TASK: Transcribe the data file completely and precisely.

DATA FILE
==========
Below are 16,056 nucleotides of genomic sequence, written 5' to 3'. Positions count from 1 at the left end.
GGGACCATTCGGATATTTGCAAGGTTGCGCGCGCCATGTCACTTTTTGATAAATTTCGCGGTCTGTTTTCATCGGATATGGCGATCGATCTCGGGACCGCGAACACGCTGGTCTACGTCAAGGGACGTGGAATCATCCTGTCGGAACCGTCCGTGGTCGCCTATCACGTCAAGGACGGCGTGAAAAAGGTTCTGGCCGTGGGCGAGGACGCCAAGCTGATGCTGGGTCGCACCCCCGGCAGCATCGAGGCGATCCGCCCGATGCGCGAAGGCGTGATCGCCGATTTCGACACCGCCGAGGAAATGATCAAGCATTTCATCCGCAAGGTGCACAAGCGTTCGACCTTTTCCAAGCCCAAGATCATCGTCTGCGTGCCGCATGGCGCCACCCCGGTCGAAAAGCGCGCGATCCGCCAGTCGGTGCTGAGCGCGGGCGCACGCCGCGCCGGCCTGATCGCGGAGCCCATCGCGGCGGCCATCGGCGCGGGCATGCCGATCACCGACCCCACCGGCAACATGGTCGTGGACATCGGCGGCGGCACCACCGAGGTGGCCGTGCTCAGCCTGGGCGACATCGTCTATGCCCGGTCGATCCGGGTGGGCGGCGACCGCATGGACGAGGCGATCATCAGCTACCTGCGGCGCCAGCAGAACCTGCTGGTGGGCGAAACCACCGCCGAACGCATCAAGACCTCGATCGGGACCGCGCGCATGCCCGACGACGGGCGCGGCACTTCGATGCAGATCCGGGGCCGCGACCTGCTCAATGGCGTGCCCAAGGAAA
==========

Below are 16,056 nucleotides of genomic sequence, written 5' to 3'. Positions count from 1 at the left end.
GGGACCATTCGGATATTTGCAAGGTTGCGCGCGCCATGTCACTTTTTGATAAATTTCGCGGTCTGTTTTCATCGGATATGGCGATCGATCTCGGGACCGCGAACACGCTGGTCTACGTCAAGGGACGTGGAATCATCCTGTCGGAACCGTCCGTGGTCGCCTATCACGTCAAGGACGGCGTGAAAAAGGTTCTGGCCGTGGGCGAGGACGCCAAGCTGATGCTGGGTCGCACCCCCGGCAGCATCGAGGCGATCCGCCCGATGCGCGAAGGCGTGATCGCCGATTTCGACACCGCCGAGGAAATGATCAAGCATTTCATCCGCAAGGTGCACAAGCGTTCGACCTTTTCCAAGCCCAAGATCATCGTCTGCGTGCCGCATGGCGCCACCCCGGTCGAAAAGCGCGCGATCCGCCAGTCGGTGCTGAGCGCGGGCGCACGCCGCGCCGGCCTGATCGCGGAGCCCATCGCGGCGGCCATCGGCGCGGGCATGCCGATCACCGACCCCACCGGCAACATGGTCGTGGACATCGGCGGCGGCACCACCGAGGTGGCCGTGCTCAGCCTGGGCGACATCGTCTATGCCCGGTCGATCCGGGTGGGCGGCGACCGCATGGACGAGGCGATCATCAGCTACCTGCGGCGCCAGCAGAACCTGCTGGTGGGCGAAACCACCGCCGAACGCATCAAGACCTCGATCGGGACCGCGCGCATGCCCGACGACGGGCGCGGCACTTCGATGCAGATCCGGGGCCGCGACCTGCTCAATGGCGTGCCCAAGGAAA